This 2nd-grader secretly slipped his own picture book onto a library shelf, now it has a years-long waitlist

Dillon Helbig, an eight year old boy from Boise Idaho, proved that it is possible to do anything he sets out to.

The five-year-old had always wanted to read a book in the library since he was five. And after taking matters into his own hands, that dream finally became a reality—he now has his own picture book registered in the library!

It all started when Dillon’s grandmother gave him a blank red journal. The child spent four days drawing and writing in the journal.


A few days later, in December of last year, he visited the Ada Community Library’s Lake Hazel Branch with his grandma. There, he waited took the chance to stealthily slip his 81-page comic book onto one of the shelves in the children’s picture-book section.

“I always be (sic) sneaky, like how I get chocolate,” he told KTVB7.

Dillon later confessed what he did to his family. He returned to the library several days later to discover that his picture book was gone from where he left.

The cover of "The Adventures of Dillon Helbig's Crismis"

Susan Helbig, Dillon’s mother, called the library to ask if they had found her son’s book, titled “The Adventures of Dillon Helbig’s Crismis” by “Dillon His Self.”

Alex Hartman, the Lake Hazel Library branch manager, said that Dillon’s parents were worried they had found the book and gotten rid of it.

“Which was an unfounded fear because if there’s ever a place a book would be safe, it would be here,” he said.

As any librarian would be, Alex was surprised with Dillon’s bold move.

“It was a sneaky act,” he said. But the lad’s book “was far too obviously special an item for us to consider getting rid of it,” he added.

The first page of "The Adventures of Dillon Helbig's Crismis"

Hartman and a few of his coworkers had read Dillon’s fictional book. It’s about him decorating a tree when the star on top suddenly explodes.

“I think someone overnight put a bomb in there and it just exploded,” he said.

The explosion traps him in a portal that takes him back to the first Thanksgiving at the North Pole.

“Everything about it was a bit crazy,” he shared.

The librarians found “The Adventures of Dillon Helbig’s Crismis” extremely entertaining, saying it’s a high-quality story and a fun read.

Dillon Helbig, the author of "The Adventures of Dillon Helbig's Crismis"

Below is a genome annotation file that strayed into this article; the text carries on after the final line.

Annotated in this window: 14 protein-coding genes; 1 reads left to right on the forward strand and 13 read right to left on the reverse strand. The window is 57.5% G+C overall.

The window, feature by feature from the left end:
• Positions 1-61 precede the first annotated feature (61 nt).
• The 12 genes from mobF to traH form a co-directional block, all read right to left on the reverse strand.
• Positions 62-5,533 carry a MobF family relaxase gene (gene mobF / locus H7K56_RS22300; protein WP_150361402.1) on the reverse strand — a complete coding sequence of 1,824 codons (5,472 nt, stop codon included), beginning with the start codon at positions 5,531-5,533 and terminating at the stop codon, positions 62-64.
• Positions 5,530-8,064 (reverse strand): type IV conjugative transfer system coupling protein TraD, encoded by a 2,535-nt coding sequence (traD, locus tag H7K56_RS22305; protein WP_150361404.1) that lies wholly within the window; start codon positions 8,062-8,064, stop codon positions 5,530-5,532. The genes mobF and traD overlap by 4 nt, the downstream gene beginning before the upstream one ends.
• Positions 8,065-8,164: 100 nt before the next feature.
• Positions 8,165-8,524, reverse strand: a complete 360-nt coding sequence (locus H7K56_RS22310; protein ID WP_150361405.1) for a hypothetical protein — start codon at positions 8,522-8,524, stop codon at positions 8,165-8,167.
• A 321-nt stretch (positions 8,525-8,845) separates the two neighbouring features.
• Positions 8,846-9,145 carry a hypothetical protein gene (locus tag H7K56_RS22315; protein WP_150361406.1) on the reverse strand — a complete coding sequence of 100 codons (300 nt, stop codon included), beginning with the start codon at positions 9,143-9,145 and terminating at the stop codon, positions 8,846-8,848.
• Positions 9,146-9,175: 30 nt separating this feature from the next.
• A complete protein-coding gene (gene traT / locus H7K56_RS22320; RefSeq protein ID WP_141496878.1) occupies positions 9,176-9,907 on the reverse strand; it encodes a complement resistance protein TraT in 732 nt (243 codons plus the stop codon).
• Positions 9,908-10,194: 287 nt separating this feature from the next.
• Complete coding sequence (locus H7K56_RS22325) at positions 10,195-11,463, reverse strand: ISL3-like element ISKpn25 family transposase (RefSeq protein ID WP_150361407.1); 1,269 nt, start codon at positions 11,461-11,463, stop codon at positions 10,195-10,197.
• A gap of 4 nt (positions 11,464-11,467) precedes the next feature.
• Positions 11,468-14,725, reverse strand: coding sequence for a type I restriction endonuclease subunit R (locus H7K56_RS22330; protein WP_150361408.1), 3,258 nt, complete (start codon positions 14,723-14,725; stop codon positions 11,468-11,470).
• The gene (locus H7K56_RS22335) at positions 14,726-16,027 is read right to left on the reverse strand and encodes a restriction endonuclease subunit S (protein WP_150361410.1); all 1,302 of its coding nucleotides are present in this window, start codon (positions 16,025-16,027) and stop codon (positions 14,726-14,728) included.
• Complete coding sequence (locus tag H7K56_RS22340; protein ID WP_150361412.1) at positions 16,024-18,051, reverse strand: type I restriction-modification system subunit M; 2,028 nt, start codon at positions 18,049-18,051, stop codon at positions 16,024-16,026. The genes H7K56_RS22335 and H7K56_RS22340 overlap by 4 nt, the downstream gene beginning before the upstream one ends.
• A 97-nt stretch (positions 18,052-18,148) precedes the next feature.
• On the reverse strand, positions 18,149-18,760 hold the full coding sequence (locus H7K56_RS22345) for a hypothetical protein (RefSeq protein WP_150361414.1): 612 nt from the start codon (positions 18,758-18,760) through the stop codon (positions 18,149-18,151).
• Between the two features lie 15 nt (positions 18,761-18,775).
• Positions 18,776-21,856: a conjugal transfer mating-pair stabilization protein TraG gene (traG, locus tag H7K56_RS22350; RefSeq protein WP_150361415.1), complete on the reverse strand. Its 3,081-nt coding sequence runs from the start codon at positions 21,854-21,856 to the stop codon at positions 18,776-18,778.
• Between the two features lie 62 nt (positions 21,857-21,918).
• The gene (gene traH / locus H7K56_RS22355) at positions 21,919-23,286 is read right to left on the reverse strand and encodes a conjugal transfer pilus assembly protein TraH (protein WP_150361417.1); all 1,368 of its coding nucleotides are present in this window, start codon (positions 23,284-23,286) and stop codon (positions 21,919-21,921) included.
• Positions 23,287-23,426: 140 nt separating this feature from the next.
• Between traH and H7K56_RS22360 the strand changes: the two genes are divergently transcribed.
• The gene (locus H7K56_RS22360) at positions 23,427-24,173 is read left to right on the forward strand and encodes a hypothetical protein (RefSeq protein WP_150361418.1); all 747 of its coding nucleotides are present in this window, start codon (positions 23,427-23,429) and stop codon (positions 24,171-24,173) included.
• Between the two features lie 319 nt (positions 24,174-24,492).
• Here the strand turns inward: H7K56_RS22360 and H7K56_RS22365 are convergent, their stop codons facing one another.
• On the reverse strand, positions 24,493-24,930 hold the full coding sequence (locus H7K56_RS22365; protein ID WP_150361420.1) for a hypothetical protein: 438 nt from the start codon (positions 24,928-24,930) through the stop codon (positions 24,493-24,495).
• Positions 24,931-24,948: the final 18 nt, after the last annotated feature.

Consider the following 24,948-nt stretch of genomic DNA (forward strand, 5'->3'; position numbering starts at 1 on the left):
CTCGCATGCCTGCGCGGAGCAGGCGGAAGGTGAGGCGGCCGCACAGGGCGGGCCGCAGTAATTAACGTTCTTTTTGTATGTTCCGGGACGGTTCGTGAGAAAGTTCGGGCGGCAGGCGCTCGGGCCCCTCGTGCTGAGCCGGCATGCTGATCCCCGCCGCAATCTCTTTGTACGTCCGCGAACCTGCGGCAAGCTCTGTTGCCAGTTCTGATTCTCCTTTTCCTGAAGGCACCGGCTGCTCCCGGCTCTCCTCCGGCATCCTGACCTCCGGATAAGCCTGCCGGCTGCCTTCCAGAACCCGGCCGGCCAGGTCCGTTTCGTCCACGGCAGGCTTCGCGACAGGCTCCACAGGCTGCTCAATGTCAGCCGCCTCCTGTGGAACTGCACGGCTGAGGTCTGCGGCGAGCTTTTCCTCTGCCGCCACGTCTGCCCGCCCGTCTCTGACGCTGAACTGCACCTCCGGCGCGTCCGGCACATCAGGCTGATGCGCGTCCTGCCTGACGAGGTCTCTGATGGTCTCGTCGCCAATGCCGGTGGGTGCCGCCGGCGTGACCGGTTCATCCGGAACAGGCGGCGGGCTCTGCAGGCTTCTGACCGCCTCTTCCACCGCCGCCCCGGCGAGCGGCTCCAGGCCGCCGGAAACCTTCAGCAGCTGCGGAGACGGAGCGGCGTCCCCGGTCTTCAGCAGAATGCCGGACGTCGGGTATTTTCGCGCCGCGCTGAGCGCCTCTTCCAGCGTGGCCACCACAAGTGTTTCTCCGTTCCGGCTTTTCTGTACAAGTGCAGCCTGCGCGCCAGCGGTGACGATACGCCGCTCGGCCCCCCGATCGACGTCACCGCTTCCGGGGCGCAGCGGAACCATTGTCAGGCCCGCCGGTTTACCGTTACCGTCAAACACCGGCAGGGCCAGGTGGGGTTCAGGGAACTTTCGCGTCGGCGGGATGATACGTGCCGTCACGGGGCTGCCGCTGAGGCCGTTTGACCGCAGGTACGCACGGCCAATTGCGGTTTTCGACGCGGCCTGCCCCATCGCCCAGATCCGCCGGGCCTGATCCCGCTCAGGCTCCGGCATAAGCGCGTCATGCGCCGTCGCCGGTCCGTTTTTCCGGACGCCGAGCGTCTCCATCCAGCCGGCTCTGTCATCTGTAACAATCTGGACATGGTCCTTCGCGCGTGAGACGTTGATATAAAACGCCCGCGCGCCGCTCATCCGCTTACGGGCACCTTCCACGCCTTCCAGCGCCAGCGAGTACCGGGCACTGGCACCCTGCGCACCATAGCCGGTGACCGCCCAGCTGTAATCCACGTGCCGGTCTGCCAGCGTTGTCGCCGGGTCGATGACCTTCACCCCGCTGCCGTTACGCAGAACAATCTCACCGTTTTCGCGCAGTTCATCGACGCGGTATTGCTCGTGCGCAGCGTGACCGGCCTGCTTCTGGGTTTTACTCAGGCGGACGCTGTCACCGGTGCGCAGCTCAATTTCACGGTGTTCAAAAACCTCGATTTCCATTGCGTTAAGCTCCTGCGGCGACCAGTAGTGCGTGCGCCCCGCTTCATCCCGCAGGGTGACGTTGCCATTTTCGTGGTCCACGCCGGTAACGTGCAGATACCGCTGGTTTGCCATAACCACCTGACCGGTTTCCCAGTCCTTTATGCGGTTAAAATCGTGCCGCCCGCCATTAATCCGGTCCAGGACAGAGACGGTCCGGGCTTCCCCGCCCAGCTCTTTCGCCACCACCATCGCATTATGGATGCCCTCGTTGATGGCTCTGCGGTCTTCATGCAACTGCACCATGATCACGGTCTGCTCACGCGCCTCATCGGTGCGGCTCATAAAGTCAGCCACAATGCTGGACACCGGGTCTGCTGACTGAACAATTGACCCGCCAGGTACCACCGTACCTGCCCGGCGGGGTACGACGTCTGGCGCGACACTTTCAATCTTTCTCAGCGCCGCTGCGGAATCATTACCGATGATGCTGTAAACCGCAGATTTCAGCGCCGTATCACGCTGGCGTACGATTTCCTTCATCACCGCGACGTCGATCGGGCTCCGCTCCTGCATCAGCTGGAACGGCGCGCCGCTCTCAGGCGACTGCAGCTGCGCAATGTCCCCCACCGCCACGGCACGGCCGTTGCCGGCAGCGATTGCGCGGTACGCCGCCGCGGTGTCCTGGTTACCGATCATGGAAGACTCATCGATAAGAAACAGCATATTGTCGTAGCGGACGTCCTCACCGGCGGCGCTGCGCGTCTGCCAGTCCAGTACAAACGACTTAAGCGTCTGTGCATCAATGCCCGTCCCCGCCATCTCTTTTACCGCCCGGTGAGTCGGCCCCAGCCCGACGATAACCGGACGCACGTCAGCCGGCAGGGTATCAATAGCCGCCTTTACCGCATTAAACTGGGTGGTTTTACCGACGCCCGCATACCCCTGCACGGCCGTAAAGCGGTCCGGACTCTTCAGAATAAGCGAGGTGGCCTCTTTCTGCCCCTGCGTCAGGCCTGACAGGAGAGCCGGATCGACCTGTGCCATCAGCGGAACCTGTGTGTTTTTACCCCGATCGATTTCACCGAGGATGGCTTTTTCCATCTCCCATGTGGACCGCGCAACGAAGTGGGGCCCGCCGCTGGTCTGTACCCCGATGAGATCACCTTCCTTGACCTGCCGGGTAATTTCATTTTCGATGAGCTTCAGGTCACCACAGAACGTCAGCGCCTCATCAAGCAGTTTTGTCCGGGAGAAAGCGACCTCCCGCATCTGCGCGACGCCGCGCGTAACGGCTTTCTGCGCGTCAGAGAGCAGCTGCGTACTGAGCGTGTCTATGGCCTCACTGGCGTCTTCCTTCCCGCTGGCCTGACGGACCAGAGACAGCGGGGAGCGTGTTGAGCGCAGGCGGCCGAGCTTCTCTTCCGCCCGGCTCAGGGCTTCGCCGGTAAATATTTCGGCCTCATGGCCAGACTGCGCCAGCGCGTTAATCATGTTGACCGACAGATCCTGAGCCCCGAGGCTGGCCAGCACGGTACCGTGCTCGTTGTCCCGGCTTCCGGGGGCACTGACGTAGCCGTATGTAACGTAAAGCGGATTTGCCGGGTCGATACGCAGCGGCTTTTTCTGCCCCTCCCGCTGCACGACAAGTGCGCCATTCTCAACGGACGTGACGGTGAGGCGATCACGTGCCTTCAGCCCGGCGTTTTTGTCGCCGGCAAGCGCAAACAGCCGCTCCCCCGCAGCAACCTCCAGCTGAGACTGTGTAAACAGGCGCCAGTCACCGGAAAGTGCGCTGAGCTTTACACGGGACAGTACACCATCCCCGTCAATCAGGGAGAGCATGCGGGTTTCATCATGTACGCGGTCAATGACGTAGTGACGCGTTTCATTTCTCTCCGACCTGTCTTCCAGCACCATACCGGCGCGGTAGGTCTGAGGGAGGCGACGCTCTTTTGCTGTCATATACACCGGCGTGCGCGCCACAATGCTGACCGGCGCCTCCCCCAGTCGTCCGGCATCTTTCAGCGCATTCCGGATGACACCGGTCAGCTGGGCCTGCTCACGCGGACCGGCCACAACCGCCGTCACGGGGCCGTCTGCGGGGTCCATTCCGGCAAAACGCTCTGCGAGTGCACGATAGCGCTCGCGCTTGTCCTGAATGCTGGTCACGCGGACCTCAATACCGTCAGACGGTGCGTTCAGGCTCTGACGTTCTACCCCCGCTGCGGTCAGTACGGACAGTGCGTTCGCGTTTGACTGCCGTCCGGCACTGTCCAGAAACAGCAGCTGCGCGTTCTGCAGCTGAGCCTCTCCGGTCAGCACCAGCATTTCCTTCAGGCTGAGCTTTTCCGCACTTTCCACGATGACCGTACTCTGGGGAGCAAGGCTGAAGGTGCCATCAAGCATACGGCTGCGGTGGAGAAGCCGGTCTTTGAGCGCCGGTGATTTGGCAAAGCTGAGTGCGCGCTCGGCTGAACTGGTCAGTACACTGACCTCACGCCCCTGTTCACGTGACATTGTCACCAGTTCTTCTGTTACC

Hartman read the book aloud to Cruzen, a six-year-old boy. Cruzen laughed and declared that it was one the most funny books he had ever seen.

“Dillon is a confident guy and a generous guy. He wanted to share his story. I don’t think it’s a self-promotion thing. He just genuinely wanted other people to be able to enjoy his story… He’s been a lifelong library user, so he knows how books are shared,” Alex said.

When the branch manager asked if he could tack a bar code onto the book to formally add it to the library’s collection, Dillon answered with a resounding yes.

Now, the boy’s book is part of the graphic novels section for kids, teens, and adults. It has even earned its author the “Whoodini Award for Best Young Novelist,” a category named after the library’s owl mascot and created for Dillon.

"The Adventures of Dillon Helbig's Crismis" with "The Whoodini Award for Best Young Novelist" badge

“His imagination is just constantly going, and he is a very creative little boy,” Susan described her son. She also revealed that the kid often entertains her and her husband, Alex Helbig, by coming up with these “amazing stories and adventures.”

Since becoming a full-fledged library book, “The Adventures of Dillon Helbig’s Crismis” has become an instant sensation. In fact, there’s an 88-person waitlist for it!

Although it won’t take too long to read the book, borrowers can keep the books for up to four weeks. And considering the years-long waitlist, the library doesn’t allow renewals for this one.

Fans would be delighted to know that Dillon is currently working to create a sequel to the book. Dillon is also working to write a story about a closet that stores jackets.

In the video below, the budding author adorably recounts the story of how his book ended in the library.

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